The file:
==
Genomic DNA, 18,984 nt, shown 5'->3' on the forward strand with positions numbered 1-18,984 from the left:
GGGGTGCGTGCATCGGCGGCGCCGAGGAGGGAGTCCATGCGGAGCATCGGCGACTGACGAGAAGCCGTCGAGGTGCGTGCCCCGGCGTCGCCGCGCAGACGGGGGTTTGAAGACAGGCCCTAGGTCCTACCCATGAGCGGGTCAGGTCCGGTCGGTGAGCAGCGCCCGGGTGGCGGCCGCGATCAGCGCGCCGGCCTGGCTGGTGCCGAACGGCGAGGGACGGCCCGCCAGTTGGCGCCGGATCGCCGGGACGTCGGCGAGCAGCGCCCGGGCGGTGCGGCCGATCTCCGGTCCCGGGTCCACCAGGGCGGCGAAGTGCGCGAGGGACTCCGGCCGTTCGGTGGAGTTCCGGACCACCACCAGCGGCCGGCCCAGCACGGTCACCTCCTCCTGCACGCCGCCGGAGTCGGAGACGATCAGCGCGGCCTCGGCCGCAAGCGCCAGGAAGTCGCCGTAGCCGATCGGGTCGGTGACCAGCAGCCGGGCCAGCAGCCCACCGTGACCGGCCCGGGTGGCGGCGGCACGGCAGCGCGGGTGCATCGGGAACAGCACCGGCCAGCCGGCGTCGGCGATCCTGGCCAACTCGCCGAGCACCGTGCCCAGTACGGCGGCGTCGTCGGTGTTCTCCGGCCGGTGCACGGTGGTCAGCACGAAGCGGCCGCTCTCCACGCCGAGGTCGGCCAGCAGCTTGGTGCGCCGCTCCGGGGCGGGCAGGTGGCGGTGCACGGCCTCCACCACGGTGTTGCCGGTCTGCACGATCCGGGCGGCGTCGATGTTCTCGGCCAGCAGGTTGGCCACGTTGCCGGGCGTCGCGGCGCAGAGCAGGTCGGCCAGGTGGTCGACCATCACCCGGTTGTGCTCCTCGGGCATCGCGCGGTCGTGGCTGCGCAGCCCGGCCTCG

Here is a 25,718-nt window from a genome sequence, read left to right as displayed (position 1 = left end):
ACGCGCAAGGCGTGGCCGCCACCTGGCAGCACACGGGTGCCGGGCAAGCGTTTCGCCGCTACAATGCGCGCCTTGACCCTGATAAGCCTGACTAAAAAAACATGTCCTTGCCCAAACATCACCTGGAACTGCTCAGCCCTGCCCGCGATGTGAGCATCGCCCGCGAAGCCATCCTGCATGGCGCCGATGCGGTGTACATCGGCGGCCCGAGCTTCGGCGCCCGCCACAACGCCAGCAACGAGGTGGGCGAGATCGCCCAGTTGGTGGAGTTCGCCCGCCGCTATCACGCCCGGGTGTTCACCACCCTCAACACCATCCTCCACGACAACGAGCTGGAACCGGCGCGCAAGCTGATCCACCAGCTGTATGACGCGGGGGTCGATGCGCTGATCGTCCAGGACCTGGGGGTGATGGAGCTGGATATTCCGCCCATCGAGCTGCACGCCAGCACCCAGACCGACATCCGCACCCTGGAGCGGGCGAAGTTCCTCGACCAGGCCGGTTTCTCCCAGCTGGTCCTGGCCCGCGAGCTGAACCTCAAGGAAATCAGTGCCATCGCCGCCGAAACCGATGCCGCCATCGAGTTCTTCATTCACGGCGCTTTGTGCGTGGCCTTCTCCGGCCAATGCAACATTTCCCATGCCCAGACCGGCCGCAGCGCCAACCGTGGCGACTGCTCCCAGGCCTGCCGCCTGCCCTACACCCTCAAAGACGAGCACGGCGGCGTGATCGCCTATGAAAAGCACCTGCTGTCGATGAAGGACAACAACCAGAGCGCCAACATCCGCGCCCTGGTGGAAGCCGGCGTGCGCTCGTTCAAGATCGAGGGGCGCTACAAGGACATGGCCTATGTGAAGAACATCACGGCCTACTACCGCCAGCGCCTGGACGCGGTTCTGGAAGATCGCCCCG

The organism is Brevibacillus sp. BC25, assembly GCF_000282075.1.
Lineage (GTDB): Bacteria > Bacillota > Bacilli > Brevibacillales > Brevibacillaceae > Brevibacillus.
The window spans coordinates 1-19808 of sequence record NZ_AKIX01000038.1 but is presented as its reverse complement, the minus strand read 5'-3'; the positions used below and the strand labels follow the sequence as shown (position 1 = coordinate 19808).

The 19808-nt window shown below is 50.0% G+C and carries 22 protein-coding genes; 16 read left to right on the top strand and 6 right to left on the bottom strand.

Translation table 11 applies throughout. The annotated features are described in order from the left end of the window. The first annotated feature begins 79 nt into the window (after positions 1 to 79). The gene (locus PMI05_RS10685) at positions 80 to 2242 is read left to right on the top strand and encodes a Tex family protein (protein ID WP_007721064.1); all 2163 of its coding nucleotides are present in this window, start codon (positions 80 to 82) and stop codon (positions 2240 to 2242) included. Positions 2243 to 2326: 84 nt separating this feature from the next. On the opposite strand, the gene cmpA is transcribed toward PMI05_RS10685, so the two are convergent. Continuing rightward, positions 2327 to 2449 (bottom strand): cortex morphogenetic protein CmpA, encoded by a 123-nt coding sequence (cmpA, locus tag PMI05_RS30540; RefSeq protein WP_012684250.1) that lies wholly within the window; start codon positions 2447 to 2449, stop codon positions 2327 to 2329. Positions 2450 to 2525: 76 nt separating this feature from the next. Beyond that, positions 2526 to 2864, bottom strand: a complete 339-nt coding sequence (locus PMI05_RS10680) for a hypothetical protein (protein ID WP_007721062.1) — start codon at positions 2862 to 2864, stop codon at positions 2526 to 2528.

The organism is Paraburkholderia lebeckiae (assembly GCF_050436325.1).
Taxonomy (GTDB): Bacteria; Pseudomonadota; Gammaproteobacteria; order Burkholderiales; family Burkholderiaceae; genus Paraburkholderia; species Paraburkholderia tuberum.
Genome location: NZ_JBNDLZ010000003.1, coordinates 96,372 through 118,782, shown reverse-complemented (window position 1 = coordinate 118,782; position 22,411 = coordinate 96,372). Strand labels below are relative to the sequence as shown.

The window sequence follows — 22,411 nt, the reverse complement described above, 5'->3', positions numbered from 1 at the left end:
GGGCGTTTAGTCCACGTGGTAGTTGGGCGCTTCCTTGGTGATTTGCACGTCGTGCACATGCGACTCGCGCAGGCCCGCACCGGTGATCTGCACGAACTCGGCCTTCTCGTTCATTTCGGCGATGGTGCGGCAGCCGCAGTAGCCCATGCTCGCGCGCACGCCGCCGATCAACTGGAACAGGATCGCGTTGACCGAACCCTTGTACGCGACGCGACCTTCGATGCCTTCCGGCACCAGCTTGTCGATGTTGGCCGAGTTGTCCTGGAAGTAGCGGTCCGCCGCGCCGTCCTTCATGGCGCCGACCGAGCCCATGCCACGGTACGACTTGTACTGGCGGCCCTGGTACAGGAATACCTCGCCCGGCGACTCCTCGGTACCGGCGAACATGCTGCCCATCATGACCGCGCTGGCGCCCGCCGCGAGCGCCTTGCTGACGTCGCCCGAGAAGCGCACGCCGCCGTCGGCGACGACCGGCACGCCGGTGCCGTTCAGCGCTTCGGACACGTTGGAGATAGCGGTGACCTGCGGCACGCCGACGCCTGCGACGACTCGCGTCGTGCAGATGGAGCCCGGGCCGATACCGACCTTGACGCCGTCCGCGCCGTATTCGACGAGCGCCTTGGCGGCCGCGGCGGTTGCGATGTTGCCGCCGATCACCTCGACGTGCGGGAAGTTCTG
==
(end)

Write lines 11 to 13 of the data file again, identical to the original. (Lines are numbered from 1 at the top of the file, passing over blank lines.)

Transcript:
Taxonomy (GTDB): Bacteria; Pseudomonadota; Gammaproteobacteria; order Burkholderiales; family Burkholderiaceae; genus Paraburkholderia; species Paraburkholderia tuberum.
Genome location: NZ_JBNDLZ010000003.1, coordinates 96,372 through 118,782, shown reverse-complemented (window position 1 = coordinate 118,782; position 22,411 = coordinate 96,372). Strand labels below are relative to the sequence as shown.

The window sequence follows — 22,411 nt, the reverse complement described above, 5'->3', positions numbered from 1 at the left end: